Though the prospects couldn’t have been better for the speedy return of America’s second- or third-largest source of ammunition, that news appeared to be moot to disgruntled shooters confronting empty retail shelves, online backorders and an ammunition supply chain tapped bone-dry. Despite working 24/7, manufacturers got hammered by frustrated customers; their phones rang non-stop and message-board commandos called for their heads.
In early December, I asked Metz for Vista’s perspective regarding how the acquisition might affect the shortage, and he was cautiously optimistic. “Our acquisition of Remington [ammunition] is ahead of plan,” he said. “We’ve been working to re-hire 400 to 600 furloughed workers, have been re-training them and getting the manufacturing processes back in place. Remington ammunition should be coming back on the market in early January. We all grew up with the brand, we love it and we know we’re not alone.”
Following our chat, I dug deeper, phoning customer service at the Remington factory. My article on the status of America’s year-long ammunition squeeze was due, but I felt we owed American Rifleman readers more than just another refrain about shelves being bare. More than anything, I wanted to provide credible insight into when it would end.
Lucky to get through after a couple of tries, I spoke with a sweet lady who couldn’t answer the loaded question, but confidently confirmed, “Production is coming back. We’re running more every day. More people are coming back to work every day. Oh, everyone is going to see Remington come back.”
A Demise Exaggerated
A few months later, American Rifleman was invited to come to Arkansas to witness the progress. It was too late to inform reports already published on the ammunition crisis, but that story wasn’t going away. America’s shooters remained (pardon the pun) up in arms, though there had been a not-so-subtle shift from “can’t find any” to “can’t afford it” (expletives deleted).
NRA Publications Editorial Director Mark Keefe, Sales Manager Tony Morrison and I drove west through vicious spring storms, then on a symbolically bright Monday morning, we queued up to get through the plant’s front-gate security office. There we joined about 20 new hires completing paperwork and getting their employee badges, a routine occurring more often than not since Vista’s takeover.
Inside the main building, we met the Vista crew, razzed them about changing teams, then proceeded right into a production room where lead wire coiled inside 55-gallon drums was fed into extruders that transformed it into bullet cores. For much of the next two days, I tagged along with Keefe and “American Rifleman Television” videographer Jake Stocke as they filmed segments on the myriad operations required to produce Remington’s extensive ammunition menu. The workers were engaged, busy and friendly, and their jobs varied from one spot to the next. Several, epitomizing the hybrid IT specialist-machinist role of modern manufacturing, rotated through banks of computerized cutting and forming centers. Others, like the fellow squeegeeing rimfire priming trays and the ladies hand-inspecting finished rounds, were studiously hands-on. It was a hive of skill and activity, and it’s hard to imagine a busier scene, though we learned that more hiring was planned. Typically, around 800 folks are employed there, though that number fluctuates, and the new managers weren’t yet sure how high it would go now.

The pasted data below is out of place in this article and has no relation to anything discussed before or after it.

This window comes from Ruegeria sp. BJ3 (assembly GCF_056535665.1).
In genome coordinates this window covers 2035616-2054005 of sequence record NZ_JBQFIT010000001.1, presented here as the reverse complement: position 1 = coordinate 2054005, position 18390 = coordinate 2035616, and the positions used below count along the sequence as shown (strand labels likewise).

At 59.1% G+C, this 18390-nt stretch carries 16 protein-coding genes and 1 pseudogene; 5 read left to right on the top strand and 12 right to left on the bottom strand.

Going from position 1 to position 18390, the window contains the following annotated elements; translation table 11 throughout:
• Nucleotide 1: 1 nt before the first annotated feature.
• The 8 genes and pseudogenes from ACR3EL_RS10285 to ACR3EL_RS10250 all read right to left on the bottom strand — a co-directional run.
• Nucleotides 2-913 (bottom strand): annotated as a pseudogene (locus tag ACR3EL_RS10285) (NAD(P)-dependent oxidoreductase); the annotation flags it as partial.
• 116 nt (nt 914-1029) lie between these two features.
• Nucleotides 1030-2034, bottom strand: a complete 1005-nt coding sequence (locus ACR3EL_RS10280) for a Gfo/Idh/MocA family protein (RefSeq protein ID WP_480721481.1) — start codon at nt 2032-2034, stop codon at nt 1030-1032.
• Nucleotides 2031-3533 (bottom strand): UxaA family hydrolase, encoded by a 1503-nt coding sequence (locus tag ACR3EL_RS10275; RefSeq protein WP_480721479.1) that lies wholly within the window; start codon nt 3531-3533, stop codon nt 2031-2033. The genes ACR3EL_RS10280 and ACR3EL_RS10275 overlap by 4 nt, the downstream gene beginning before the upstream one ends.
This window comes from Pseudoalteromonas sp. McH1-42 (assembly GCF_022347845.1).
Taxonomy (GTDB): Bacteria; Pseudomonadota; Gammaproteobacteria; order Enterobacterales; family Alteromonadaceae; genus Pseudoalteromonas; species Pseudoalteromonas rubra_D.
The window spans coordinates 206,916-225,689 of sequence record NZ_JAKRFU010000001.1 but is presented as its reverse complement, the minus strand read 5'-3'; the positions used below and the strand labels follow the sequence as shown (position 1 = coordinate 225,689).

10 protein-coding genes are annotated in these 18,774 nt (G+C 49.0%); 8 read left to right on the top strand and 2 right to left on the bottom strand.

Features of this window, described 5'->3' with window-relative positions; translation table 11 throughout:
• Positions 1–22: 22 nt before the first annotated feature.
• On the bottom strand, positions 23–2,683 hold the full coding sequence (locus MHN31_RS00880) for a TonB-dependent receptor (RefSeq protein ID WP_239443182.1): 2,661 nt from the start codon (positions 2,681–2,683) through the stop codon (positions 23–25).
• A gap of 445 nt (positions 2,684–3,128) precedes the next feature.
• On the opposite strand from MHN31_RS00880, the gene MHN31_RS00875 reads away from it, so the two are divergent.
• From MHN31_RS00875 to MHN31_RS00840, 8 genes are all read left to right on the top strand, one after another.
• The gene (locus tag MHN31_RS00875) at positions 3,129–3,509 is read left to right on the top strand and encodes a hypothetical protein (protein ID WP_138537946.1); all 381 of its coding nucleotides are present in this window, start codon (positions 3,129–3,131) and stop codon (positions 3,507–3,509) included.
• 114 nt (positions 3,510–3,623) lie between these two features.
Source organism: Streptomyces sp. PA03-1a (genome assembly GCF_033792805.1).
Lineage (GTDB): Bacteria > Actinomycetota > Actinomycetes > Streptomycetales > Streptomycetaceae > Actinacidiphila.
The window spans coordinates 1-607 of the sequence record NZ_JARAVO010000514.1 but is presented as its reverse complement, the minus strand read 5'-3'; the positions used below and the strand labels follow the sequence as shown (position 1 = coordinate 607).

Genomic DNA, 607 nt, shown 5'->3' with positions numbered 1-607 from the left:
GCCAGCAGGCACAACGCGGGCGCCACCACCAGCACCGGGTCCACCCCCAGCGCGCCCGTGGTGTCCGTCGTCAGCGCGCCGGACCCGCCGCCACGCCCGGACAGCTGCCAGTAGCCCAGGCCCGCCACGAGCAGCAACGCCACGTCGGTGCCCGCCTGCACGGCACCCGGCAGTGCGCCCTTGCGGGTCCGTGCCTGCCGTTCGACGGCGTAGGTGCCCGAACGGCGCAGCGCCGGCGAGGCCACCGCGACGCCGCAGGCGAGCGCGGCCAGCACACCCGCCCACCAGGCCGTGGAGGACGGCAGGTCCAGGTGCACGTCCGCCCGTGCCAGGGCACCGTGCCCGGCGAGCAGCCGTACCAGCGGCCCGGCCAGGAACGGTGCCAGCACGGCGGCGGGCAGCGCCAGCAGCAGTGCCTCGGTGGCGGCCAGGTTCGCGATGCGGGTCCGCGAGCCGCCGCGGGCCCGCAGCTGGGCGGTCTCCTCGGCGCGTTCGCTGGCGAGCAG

The spectacle of fresh 9 mm Luger cartridges raining from loaders into bins reminded me of our pent-up demand. A conveyor-belt river of Core-Lokt .30-’06 Sprg. rounds conjured thoughts of treestands and bucks, and an endless train of boxes full of STS shotshells translated into shattering claybirds. I thought then and will repeat here: America, ammunition you need is on the way.
In a quiet lobby, I met three employees—Charles Carter, Shontelle Ford and Sandra Strickman—who collectively possess close to a century of tenure with Remington. Foremost, they talked about family. There’s a general sense of it among the workforce, but, more literally, many employees have relatives as co-workers. That made the past year even tougher.
A shotshell supervisor, Carter said, “The saddest part was receiving those letters, that if the company wasn’t sold by so-and-so date, we’d all be terminated. I think a lot of us did a lot of praying.” Ford, who returned from furlough to her job in centerfire production, recalled colleagues being “scared” and that “quite a few people were lost.”
Strickman has held several jobs at Remington since starting in 1973 and is determined to pass the 50-year milestone before retiring. “I never got laid off,” she said, “and it was a very stable job back in the days when the owner was DuPont (1933-93). But things changed drastically, and we could see the recent owners didn’t care as much. But now, with Vista coming in, it was a blessing. We feel confident our jobs are in a good place.” It didn’t take long for me to recognize Sandra’s voice. She was the customer service rep from my December phone call who assured me Remington ammunition was coming back.